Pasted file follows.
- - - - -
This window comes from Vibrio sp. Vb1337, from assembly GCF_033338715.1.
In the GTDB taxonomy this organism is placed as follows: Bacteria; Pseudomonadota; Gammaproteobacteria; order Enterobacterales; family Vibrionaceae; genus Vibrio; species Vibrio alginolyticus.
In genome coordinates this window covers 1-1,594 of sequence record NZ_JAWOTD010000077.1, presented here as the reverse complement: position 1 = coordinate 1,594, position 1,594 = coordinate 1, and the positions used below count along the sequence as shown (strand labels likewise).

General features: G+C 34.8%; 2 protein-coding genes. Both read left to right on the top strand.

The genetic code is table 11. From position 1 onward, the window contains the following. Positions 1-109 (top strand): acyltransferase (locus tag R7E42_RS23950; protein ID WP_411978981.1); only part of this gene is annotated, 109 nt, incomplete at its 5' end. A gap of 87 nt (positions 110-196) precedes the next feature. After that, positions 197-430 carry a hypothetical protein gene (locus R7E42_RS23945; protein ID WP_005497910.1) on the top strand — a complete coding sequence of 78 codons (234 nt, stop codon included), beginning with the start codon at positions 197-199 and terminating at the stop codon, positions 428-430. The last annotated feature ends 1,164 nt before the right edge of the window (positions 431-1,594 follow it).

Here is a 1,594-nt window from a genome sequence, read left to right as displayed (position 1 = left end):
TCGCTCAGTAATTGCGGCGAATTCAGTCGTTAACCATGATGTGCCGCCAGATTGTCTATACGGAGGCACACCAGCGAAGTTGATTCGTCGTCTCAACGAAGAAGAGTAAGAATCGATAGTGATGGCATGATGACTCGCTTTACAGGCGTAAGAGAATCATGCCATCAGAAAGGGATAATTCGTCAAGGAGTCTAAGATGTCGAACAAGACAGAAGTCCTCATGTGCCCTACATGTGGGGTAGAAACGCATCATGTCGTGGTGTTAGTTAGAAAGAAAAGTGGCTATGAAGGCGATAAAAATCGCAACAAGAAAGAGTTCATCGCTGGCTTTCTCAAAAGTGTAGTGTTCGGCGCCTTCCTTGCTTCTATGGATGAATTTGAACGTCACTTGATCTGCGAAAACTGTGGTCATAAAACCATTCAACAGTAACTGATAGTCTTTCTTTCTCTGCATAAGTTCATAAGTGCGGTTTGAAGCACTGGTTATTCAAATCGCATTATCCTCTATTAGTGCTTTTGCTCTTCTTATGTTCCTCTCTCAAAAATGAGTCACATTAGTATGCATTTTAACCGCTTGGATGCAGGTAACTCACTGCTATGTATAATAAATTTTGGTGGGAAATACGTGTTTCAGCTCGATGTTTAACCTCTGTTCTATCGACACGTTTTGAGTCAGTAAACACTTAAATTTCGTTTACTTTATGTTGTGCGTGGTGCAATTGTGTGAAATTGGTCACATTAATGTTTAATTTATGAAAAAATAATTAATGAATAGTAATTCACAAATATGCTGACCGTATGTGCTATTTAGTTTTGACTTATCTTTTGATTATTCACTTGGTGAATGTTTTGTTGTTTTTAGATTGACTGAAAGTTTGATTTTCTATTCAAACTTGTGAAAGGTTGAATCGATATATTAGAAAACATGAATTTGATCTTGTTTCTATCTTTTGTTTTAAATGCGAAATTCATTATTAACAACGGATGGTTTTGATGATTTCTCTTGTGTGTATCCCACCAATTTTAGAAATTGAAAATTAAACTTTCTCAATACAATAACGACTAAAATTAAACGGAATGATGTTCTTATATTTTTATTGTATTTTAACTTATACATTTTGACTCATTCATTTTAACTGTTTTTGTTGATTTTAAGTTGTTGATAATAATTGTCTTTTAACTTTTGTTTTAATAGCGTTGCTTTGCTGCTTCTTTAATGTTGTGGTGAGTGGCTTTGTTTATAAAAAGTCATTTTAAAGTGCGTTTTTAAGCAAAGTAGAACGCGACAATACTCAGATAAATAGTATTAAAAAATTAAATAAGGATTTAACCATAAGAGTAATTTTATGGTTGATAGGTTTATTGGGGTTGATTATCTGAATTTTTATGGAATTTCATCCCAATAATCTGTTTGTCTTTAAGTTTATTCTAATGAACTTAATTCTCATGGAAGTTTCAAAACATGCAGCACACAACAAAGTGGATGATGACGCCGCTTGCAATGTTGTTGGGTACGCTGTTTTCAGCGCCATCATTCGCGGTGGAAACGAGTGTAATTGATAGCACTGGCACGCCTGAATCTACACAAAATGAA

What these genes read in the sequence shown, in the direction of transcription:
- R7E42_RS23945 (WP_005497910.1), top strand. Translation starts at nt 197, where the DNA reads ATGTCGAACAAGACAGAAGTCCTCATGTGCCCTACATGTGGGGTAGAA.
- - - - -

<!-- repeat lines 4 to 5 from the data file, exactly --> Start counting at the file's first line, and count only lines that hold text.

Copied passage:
General features: G+C 34.8%; 2 protein-coding genes. Both read left to right on the top strand.

The genetic code is table 11. From position 1 onward, the window contains the following. Positions 1-109 (top strand): acyltransferase (locus tag R7E42_RS23950; protein ID WP_411978981.1); only part of this gene is annotated, 109 nt, incomplete at its 5' end. A gap of 87 nt (positions 110-196) precedes the next feature. After that, positions 197-430 carry a hypothetical protein gene (locus R7E42_RS23945; protein ID WP_005497910.1) on the top strand — a complete coding sequence of 78 codons (234 nt, stop codon included), beginning with the start codon at positions 197-199 and terminating at the stop codon, positions 428-430. The last annotated feature ends 1,164 nt before the right edge of the window (positions 431-1,594 follow it).